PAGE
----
This hand-painted vase is a copy of an original within the British Museum collection, showing a scene from the Ancient Greek epic poem, the Odyssey.
The vase shows Odysseus escaping from Polyphemus' cave under a ram. Whilst not an exact replica, this "lekythos" (a type of Greek pottery used for storing oil, especially olive oil) is recreated using authentic ancient techniques, and takes its inspiration from an original dated from around 480 BCE in the collections of the Department of Greece and Rome at the British Museum. The traditional method is called Six's technique, and involves laying figures in white or red on a black surface, then incising the details to reveal the black base colour. As verification of craftsmanship, the artist's signature is inscribed on the base.
This finely crafted piece is a remarkable ornament or gift.
More about the story depicted on the vase
Odysseus, the king of Ithaca, is the leading figure in the poem, which is thought to have been written by the blind poet, Homer. The Odyssey tells the story of Odysseus and his men’s return home at the end of the Trojan War.
In the part of the Odyssey depicted here, Odysseus and twelve of his crew land on an island and stumble upon a huge cave filled with sheep and goats. The cave belongs to Polyphemus, a Cyclops meaning a mythical semi-human monster with a single eye at the centre of his forehead. The men enter the cave hoping to steal food while Polyphemus is away tending his flock. Being inquisitive, Odysseus wants to see what a Cyclops looked like, so they hide in the cave until Polyphemus returns. That evening, Polyphemus returns, not knowing the Greeks are inside. On seeing the one-eyed giant, Odysseus and his men gasp in disbelief, giving away their hiding place. Polyphemus rushes forward and kills two of the men, then devouring them both for his dinner, he falls fast asleep.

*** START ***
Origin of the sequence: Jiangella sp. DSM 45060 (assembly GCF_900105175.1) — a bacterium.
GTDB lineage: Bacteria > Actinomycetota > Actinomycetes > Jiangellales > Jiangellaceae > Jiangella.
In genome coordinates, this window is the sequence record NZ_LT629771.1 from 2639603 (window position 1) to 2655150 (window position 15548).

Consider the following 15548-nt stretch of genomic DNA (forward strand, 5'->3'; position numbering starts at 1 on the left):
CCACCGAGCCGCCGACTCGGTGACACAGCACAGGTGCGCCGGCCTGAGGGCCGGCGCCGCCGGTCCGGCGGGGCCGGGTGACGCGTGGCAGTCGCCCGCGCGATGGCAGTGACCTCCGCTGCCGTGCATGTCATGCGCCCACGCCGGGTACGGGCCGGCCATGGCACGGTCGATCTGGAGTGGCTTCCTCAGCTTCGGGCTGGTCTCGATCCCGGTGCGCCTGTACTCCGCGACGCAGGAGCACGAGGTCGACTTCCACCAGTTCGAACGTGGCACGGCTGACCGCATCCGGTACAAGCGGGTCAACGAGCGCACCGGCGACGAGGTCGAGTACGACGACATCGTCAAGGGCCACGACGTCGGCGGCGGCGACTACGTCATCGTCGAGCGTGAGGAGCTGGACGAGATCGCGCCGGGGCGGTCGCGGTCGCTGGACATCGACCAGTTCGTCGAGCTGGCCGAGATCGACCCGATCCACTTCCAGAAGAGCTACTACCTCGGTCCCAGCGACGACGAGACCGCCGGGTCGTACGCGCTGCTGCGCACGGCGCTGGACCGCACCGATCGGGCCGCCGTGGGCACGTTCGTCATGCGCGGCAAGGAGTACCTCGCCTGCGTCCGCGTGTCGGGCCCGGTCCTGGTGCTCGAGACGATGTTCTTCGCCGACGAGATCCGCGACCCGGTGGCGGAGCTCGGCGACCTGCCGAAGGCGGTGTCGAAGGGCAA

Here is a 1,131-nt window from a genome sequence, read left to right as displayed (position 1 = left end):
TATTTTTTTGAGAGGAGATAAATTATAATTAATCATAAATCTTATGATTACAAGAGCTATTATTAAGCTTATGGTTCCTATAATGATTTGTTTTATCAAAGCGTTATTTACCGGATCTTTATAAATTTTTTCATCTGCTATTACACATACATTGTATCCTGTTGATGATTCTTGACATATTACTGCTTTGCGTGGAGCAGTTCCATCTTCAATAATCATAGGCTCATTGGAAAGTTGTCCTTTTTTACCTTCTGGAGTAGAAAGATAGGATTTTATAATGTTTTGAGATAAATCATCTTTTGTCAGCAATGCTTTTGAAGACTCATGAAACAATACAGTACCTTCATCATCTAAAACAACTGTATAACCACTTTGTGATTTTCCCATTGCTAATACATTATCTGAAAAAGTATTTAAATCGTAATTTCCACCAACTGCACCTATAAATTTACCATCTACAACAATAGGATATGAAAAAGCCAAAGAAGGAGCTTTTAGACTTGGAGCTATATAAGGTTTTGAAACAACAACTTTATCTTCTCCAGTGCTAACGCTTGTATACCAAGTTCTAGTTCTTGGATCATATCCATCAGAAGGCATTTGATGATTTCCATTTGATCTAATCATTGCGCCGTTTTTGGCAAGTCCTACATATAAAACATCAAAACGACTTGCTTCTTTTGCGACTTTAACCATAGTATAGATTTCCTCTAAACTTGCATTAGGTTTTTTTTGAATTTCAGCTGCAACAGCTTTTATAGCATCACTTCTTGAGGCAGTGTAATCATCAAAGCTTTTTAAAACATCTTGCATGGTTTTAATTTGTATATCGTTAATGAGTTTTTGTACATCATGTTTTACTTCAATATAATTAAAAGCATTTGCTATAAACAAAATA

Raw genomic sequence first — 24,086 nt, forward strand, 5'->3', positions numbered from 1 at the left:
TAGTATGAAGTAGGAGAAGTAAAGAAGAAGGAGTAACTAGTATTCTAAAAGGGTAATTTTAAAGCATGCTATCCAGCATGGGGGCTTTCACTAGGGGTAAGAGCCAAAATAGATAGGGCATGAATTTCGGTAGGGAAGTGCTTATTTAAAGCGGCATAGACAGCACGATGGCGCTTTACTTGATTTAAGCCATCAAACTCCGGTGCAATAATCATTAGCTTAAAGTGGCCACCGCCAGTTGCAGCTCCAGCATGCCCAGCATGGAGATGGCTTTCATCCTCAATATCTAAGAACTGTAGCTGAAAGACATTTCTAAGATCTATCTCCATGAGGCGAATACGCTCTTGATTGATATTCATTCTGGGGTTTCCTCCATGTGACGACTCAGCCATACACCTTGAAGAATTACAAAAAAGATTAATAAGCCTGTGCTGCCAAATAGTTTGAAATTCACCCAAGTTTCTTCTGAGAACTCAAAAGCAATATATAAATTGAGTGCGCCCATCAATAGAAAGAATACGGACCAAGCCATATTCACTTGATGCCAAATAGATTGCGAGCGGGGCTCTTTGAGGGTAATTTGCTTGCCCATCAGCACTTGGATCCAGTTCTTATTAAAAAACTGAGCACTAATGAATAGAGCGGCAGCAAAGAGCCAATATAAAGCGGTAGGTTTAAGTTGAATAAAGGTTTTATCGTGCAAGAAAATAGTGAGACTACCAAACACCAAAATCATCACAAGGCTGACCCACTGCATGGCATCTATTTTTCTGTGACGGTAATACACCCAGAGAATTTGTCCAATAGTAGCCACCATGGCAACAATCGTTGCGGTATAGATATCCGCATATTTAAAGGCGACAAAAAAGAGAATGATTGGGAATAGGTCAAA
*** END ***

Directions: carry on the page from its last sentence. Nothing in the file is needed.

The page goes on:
Eventually, the men create a stout pole and plunge it into Polyphemus' eye, rendering him totally blind, and the monster knocks out unconcious. At dawn the following day, Polyphemus rolls the great boulder from the mouth of the cave to let out his flock, but being totally blind, and knowing the Greeks would try to escape, he feels each animal as he lets it pass. Odysseus and his men hold on to the belly of a ram, and, one at a time escape from the cave.